Make that the plays. For "Overexposed," OnSite commissioned two writers, Lauren Dusek and Dan Rubin, to create new, related scripts. The writers had to set their plays in the sleek photo studio (housed in a handsome old building).
They also were required to use the same actors: OnSite co-founder (with Kristen Edler) Ann Marie Mohr, Katie Puglisi, Shewan Howard and Joe Hanrahan. Hanrahan makes an especially apt casting choice. A veteran St. Louis theater artist, he's explored a lot of offbeat locations, from art galleries to abandoned breweries, with his own troupe, the Midnight Company.
"The Shoot," by Dusek, and "Dodging and Burning," by Rubin, met those requirements and more. As the Dada writer and performance artist Tristran Tzara said, the limitations are the interesting part. Here, specifics of time, place and person coolly combine for two keenly observed comedies.
Both are straight-ahead "relationship" plays, a plus — the setting is weird enough. And in a way, they suit the setting. "Overexposed" suggests that in life, as in photography, what we know about other people and events is probably less than we think we know. Something's always left out of the frame.
"The Shoot" takes place at a catastrophic advertising shoot for a natural foods company; "Dodging and Burning" takes place in a studio where a successful young photographer is entertaining old friends.
In both plays, the conversation is clever, roiling with emotional undercurrents and stuffed with secrets. The four actors — who play different characters in the two plays — are practically on top of the audience, which moves with the action.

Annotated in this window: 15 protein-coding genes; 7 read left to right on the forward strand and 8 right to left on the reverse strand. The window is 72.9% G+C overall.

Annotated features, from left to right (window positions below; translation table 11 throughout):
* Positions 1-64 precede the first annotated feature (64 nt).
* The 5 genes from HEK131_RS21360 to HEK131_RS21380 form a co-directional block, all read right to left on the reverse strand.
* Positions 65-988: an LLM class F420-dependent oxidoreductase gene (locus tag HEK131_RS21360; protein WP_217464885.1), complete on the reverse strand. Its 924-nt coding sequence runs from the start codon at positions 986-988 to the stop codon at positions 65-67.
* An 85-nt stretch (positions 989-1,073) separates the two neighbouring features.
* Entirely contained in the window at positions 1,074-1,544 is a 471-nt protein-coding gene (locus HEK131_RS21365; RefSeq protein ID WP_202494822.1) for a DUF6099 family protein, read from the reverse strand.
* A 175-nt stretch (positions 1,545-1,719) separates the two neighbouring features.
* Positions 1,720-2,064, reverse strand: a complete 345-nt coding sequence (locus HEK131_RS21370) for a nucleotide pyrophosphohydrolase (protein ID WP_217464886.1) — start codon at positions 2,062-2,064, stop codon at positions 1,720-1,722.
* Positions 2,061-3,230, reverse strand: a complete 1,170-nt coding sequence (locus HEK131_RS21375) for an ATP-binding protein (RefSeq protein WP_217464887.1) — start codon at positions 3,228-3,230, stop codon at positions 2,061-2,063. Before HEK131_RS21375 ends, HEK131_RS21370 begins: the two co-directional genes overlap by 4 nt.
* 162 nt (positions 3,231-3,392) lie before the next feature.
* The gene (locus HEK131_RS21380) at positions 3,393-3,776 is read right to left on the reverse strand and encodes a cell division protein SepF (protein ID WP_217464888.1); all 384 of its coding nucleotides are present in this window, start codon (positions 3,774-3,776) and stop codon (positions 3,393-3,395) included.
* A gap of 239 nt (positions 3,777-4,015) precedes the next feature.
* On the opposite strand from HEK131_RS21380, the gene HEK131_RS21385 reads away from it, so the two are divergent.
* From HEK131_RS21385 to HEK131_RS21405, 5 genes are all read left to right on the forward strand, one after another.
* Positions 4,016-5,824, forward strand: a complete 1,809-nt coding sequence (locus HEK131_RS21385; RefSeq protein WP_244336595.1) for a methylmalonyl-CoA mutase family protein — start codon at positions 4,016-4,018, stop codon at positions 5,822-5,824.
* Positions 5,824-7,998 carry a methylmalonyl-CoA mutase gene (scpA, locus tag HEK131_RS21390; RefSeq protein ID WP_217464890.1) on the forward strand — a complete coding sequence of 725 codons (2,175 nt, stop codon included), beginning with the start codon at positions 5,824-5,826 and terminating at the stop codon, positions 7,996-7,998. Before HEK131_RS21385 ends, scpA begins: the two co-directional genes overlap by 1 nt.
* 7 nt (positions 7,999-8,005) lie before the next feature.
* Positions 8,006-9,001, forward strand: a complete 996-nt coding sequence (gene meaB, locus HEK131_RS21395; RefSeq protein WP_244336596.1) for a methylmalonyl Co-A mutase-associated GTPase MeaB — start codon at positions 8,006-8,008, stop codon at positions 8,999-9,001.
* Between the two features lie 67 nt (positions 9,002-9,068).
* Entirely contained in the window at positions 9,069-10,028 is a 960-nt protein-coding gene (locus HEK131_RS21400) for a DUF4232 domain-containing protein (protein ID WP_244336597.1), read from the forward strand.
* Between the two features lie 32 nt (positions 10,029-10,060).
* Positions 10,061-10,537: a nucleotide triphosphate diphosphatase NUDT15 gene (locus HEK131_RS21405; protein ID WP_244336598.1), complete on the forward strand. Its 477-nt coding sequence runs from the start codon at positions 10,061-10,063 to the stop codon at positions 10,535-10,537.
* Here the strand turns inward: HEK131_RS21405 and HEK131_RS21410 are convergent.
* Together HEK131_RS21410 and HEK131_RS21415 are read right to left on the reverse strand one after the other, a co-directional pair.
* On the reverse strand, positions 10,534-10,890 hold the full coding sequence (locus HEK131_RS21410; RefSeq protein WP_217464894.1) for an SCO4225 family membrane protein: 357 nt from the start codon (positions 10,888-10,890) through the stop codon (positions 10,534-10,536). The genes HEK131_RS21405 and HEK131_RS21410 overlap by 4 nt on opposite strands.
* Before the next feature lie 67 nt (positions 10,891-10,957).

"The Shoot" starts in the studio's foyer, then heads into a test kitchen. Then it's up the stairs to a big lobby for "Dodging and Burning." Members of the audience sit on chairs and on the floor, on stairs and on appliances. (Casual dress is a really good idea.)
Through it all, theatergoers shoot the actors and each other whenever they want.
The plays are connected with story thread that involves the studio's manager. They're also connected by director Justin Rincker's expansive style, which lets the action flow into and around the audience. He keeps changing your perspective; he never tells you how to think.
Both plays also are very specific in terms of their here-and-now. They both make reference to work on Highway 40. Rubin's play is so grounded in time that it already verges on past tense, with a heated discussion of the Democratic primary race.
Site-specific theater, such as "Overexposed," brings those issues time-and-place to center stage. It's about the way an audience experiences the theater as much as it is about the theater itself. In other words, it makes the audience the real star of the evening. That's a different way to appreciate theater, as fun as it is thought-provoking.